On October 25th, 2017, Royalty Flow Inc., Denver-based company specializing in the acquiring, holding, and managing of artists’ royalty interests, announced its bid for an IPO release on the New York Stock Exchange under the ticker symbol RLTY.
A music industry player breaking into the dynamics of Wall street is nothing new – albeit still uncommon. Most famously, David Bowie was the first musician to market his own potential future royalty earnings in the release of Bowie Bonds. Royalty Flow seeks to do something similar by using investor purchase power to secure the royalty holdings of popular artists and add them to their royalty catalogue. The royalty catalogue in turn will generate a steady stream of cash flows for the company, a portion of which will be paid out to investors in dividends (suggesting a high dividend yield).
Royalty Flow’s first acquisition will be of Marshall Mathers’s (Eminem) 1999 – 2013 recording catalogue owned by Mark and Jeff Bass – who both produced many of the artist’s greatest hits. Eminem is hip-hops best-selling hip-hop artist, and music’s 2nd best-selling male artists – two factors that greatly support the generous earnings forecast of the royalty catalogue. The IPO opens up an opportunity for the average investor, fan, or speculator to buy into the music industry’s profits. Additionally, it presents a new type of investment class for those looking to add more diversification to their portfolios; potentially with low downside variance and high returns. However, speculators have already noted a potential problem with bringing music to Wall street; the irrationality and unpredictability of the performers who may influence investor skepticism for future royalty-based earnings.
Consider this farfetched example: Royalty Flow invests 20% of available cash into the royalties of a very popular artist who will probably continue to sell records. Then, a month following the acquisition the artist is brought to trial and found guilty of domestic abuse and murder. Suddenly, people are less reluctant to use the artist’s music for commercial gain, and record sales also slump. What happens to the expect cash flows for Royalty Flow? They drop. Royalty Flow needs to diversify their royalty assets very quickly within the next few years. This week Eminem released a very controversial performance at the BET Hip-Hop awards that may or may not influence the potential proceeds from his music – and therefore Royalty Flow who are not affiliated with the artist directly.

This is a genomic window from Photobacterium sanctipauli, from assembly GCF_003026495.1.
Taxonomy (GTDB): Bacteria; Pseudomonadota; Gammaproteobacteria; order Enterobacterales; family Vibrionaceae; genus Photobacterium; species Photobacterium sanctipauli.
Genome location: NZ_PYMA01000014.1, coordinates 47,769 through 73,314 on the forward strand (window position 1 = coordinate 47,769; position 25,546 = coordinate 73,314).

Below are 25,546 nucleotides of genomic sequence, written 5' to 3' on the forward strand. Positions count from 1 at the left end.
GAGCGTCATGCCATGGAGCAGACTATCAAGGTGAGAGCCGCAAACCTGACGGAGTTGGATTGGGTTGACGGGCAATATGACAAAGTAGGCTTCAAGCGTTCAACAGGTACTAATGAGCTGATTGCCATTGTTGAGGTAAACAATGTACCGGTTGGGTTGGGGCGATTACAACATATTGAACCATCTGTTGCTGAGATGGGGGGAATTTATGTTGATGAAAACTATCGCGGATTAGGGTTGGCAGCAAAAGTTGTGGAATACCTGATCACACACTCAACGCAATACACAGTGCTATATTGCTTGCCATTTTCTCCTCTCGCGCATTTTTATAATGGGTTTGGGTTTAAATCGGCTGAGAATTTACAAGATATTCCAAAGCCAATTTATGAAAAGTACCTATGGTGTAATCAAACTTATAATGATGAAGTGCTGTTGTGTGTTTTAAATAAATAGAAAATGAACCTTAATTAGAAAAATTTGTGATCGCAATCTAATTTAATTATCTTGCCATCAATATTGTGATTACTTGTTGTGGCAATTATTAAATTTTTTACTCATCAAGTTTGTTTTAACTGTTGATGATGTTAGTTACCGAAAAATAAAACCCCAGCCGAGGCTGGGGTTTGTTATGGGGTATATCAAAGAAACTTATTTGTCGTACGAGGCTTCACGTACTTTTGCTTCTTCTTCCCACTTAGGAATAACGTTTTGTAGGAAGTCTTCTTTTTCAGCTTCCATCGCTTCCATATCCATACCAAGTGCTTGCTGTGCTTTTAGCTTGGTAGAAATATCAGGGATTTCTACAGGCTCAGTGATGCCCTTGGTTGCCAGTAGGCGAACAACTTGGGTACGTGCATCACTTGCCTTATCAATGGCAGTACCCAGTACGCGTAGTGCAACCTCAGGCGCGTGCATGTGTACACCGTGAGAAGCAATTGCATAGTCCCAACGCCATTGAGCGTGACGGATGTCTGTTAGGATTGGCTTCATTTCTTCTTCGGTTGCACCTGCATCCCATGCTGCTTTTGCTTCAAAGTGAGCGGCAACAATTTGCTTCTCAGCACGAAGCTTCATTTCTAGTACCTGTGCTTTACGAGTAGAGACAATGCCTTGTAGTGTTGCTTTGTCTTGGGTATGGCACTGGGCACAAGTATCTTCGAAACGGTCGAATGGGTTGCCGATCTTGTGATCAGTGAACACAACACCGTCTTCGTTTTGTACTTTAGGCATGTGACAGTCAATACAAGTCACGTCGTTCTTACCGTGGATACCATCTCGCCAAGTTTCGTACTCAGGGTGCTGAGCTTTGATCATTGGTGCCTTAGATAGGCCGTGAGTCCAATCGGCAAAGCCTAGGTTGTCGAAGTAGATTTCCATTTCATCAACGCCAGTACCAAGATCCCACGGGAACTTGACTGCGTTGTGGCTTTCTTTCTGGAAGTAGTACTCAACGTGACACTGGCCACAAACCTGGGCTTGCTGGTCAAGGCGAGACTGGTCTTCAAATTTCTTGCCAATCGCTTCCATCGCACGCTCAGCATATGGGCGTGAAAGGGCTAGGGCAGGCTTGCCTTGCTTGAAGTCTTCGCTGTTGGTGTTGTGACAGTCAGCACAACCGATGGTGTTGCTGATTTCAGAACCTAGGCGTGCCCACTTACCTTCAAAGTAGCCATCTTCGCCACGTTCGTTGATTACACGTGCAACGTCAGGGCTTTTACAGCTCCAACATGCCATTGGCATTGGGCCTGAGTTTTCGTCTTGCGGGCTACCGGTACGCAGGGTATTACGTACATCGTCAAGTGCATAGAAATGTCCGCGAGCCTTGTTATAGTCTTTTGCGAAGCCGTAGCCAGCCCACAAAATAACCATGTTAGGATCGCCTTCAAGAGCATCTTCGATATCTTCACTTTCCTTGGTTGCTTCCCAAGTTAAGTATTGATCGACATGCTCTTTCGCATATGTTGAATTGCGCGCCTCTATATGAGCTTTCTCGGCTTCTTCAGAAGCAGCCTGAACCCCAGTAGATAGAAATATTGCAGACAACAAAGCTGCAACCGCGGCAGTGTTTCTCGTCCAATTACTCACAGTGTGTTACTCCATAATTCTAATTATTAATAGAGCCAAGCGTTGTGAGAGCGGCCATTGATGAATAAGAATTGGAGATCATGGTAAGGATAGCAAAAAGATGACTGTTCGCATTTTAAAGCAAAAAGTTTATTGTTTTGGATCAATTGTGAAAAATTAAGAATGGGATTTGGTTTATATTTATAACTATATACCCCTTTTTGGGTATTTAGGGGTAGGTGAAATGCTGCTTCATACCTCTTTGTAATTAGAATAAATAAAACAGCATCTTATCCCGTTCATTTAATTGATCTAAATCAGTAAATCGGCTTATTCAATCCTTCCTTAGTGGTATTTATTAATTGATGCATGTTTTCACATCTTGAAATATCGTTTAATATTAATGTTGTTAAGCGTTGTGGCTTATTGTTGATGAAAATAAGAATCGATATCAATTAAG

Royalty Flow Inc. has already marketed many peer advance investments through their website http://auctions.royaltyexchange.com, with royalties from musicians such as The Grateful Dead. One of their royalty packages included the purchase of $135,300 of royalties from the band with the right to collect $45,000 in royalties – a 32% total return.
Royalty Flow’s business model is an echo of commodity royalty company Royal Gold ($RGLD) – headquarted just around the block from Royalty Flow in Denver, Colorado. Royal Gold Inc. acquires precious metal royalties and streams from mines and manufacturers in the U.S., Canada, Mexico, Chile, Dominican Republic, and Africa.
However, in recent years this form of novel investment has not been very profitable for Royal Gold. Their revenue and income dropped significantly in 2016, and has only recently started making a comeback. However, when their share price is compared to other market instruments it’s done very well. This suggests that if Royalty Flow is based on the same business model as Royal Gold investors should consider this solid model as being capable of outperforming the market leaders such as Sony Entertainment ($SNE).
The IPO process may last up to 3 months, and we are yet to see any indication of share volume or pricing of Royalty Flow, but what is on everyone’s mind is what other artists will make up the Royalty Flow portfolio.